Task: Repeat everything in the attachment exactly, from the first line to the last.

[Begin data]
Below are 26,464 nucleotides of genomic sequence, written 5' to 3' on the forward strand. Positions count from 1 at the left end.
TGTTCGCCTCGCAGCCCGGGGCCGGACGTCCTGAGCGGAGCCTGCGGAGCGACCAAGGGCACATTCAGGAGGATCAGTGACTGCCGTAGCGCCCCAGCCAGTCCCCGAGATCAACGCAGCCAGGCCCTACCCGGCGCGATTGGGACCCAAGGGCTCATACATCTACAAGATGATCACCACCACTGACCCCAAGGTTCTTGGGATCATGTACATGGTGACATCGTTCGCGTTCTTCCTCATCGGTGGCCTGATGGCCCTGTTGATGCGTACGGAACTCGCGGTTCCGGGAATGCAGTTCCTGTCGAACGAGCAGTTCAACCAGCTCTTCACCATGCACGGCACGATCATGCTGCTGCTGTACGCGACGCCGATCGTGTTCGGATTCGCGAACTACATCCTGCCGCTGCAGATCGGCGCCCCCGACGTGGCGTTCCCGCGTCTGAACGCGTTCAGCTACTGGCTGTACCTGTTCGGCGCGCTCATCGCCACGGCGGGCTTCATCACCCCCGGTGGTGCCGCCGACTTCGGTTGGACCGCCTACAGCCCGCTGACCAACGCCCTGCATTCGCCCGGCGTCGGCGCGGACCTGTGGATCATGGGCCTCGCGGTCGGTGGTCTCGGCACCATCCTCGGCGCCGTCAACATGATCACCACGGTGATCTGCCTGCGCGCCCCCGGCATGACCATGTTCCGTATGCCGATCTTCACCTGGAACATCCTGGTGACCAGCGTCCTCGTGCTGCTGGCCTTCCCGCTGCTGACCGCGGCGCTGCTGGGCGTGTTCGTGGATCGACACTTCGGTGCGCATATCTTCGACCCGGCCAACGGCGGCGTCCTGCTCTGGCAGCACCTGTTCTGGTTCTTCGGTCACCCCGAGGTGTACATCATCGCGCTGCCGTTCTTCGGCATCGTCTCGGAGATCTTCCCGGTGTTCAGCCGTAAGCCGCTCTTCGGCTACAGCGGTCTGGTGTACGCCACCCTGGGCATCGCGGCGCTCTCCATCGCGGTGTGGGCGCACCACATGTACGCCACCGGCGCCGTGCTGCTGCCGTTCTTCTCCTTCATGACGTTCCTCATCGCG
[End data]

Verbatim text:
Below are 26,464 nucleotides of genomic sequence, written 5' to 3' on the forward strand. Positions count from 1 at the left end.
TGTTCGCCTCGCAGCCCGGGGCCGGACGTCCTGAGCGGAGCCTGCGGAGCGACCAAGGGCACATTCAGGAGGATCAGTGACTGCCGTAGCGCCCCAGCCAGTCCCCGAGATCAACGCAGCCAGGCCCTACCCGGCGCGATTGGGACCCAAGGGCTCATACATCTACAAGATGATCACCACCACTGACCCCAAGGTTCTTGGGATCATGTACATGGTGACATCGTTCGCGTTCTTCCTCATCGGTGGCCTGATGGCCCTGTTGATGCGTACGGAACTCGCGGTTCCGGGAATGCAGTTCCTGTCGAACGAGCAGTTCAACCAGCTCTTCACCATGCACGGCACGATCATGCTGCTGCTGTACGCGACGCCGATCGTGTTCGGATTCGCGAACTACATCCTGCCGCTGCAGATCGGCGCCCCCGACGTGGCGTTCCCGCGTCTGAACGCGTTCAGCTACTGGCTGTACCTGTTCGGCGCGCTCATCGCCACGGCGGGCTTCATCACCCCCGGTGGTGCCGCCGACTTCGGTTGGACCGCCTACAGCCCGCTGACCAACGCCCTGCATTCGCCCGGCGTCGGCGCGGACCTGTGGATCATGGGCCTCGCGGTCGGTGGTCTCGGCACCATCCTCGGCGCCGTCAACATGATCACCACGGTGATCTGCCTGCGCGCCCCCGGCATGACCATGTTCCGTATGCCGATCTTCACCTGGAACATCCTGGTGACCAGCGTCCTCGTGCTGCTGGCCTTCCCGCTGCTGACCGCGGCGCTGCTGGGCGTGTTCGTGGATCGACACTTCGGTGCGCATATCTTCGACCCGGCCAACGGCGGCGTCCTGCTCTGGCAGCACCTGTTCTGGTTCTTCGGTCACCCCGAGGTGTACATCATCGCGCTGCCGTTCTTCGGCATCGTCTCGGAGATCTTCCCGGTGTTCAGCCGTAAGCCGCTCTTCGGCTACAGCGGTCTGGTGTACGCCACCCTGGGCATCGCGGCGCTCTCCATCGCGGTGTGGGCGCACCACATGTACGCCACCGGCGCCGTGCTGCTGCCGTTCTTCTCCTTCATGACGTTCCTCATCGCG